Peer support in eating disorder recovery can be detrimental but also very triggering. Many inpatient and outpatient treatment programs are offering treatment in a group setting. In the following, I would like to look at the pro’s and con’s of peer support and how to protect yourself from potentially bad influences.
Having peer support can be incredibly helpful, people understand you and they are often on a similar journey to yourself. They understand how frightening meal times can be or weigh-in time. Exchanging experiences can help you, not to feel alone and let go of some shame attached to your eating disorder behaviours. You will find that motivation spreads and a motivated peer can make all the difference when the day goes pear-shaped.
Some days are simply rough and having a vent to someone ‘who get’s it’ can be helpful, rather than internalising all your struggles.
Just like motivation seems to be infectious, so can destructive behaviour be. You will find that not all your peers are on the exact same road to recovery, or at different stages. Treatment Authorities are a common instrument to help those seek treatment who have lost direction due to their illness. Keep this in mind, it is never any bodies fault or intention to bring you down, it’s just so easy to get lost in this. Some people will give your eating disorder helpful advice, but you know it will be hindering your recovery. It is easy to pick up and behaviours from others. Eating Disorders are driving us to compare us to others constantly and sadly that can happen around other patients too. All types of thoughts like, ‘I am the biggest’, ‘I need to eat the least’, ‘I am not sick enough’ might come to mind and that can be tricky and very dangerous. ..
The hopefully useful
What is the best way to avoid being triggers of others and benefit from peer support in your recovery?
Think about yourself. This is very important and healthy boundaries are your shield. It can be very easy to chat with your peers about how to break rules or how to sneak morning tea off the table. Obviously, this issue is something you all have in common. But is that what you are here for? Are you going to be more ‘likeable’ for sharing your advice? Why is it important for you to be liked in the first place? Eating Disorders are often leaving us with a big need for validation.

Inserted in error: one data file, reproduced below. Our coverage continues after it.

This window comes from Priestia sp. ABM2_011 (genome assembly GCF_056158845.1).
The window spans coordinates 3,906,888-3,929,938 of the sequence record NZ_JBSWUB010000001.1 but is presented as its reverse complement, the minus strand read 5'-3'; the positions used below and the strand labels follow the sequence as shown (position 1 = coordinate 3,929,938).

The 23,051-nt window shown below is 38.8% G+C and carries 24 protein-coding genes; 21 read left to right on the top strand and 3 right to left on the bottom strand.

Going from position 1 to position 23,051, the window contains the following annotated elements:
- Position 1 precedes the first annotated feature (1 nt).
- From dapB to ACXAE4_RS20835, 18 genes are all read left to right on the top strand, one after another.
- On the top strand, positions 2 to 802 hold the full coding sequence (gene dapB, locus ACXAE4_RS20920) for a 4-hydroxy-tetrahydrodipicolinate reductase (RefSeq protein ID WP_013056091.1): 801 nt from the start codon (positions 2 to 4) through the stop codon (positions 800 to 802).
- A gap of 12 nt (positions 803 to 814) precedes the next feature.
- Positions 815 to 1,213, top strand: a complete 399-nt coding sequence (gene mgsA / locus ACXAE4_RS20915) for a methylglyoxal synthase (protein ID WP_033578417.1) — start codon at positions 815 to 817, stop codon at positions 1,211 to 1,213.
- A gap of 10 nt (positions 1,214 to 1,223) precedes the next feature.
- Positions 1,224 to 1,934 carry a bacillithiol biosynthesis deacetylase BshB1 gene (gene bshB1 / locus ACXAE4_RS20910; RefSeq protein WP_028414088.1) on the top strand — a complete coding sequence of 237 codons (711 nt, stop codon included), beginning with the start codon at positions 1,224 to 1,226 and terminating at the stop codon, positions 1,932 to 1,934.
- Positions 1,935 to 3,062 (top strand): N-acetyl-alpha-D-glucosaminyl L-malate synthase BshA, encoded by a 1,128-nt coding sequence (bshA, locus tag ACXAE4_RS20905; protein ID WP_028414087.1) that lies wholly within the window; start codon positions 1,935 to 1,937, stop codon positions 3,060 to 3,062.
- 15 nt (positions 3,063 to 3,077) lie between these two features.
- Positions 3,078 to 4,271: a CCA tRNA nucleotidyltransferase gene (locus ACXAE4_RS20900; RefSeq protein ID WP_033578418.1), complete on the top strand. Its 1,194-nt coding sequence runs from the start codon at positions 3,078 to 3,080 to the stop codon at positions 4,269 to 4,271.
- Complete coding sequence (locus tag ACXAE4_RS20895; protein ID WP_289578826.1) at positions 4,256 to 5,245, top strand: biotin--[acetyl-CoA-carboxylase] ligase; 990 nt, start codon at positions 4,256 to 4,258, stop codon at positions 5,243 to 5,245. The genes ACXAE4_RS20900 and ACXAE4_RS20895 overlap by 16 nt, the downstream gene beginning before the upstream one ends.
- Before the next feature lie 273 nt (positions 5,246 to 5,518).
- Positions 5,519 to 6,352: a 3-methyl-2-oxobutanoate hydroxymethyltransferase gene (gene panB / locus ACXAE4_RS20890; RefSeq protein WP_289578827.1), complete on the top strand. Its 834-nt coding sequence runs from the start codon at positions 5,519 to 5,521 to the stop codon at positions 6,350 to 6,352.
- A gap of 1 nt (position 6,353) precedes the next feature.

When it comes to this I know it is very hard to not get involved and the ED voice will be screaming at you to keep going down the spiral. Please don’t! If you find it hard to justify to stay on a helpful path for yourself, think about the others. You can’t see what might be a huge trigger for a peer. ‘No numbers’ etc. are rules which seem a little uptight and it’s tempting to overstep the line, this is what we think about most of the day isn’t it? I can only urge you to think about your own goals and the journey of those around you.
If you find yourself in a position where a peer is entering a triggering conversation topic,
speak up! You will find they will respect you for this and it might even help them on their journey. It can be as easy as saying: I don’t feel comfortable discussing this. If that seems impossible: change the topic or find a reason to escape the situation. You deserve to protect your soul and recovery.
After reading this you might feel like, discussing your experiences with peers is not a good idea. That is far from the truth, as mentioned below, it can be extremely helpful but check in with the other person before entering potentially triggering topics.
This is a very difficult topic for many in treatment. I would be curious to hear your views or strategies in situations like this. Send me a private message via the contact form or comment below.
To a new week of adventures – let’a keep the spirits up!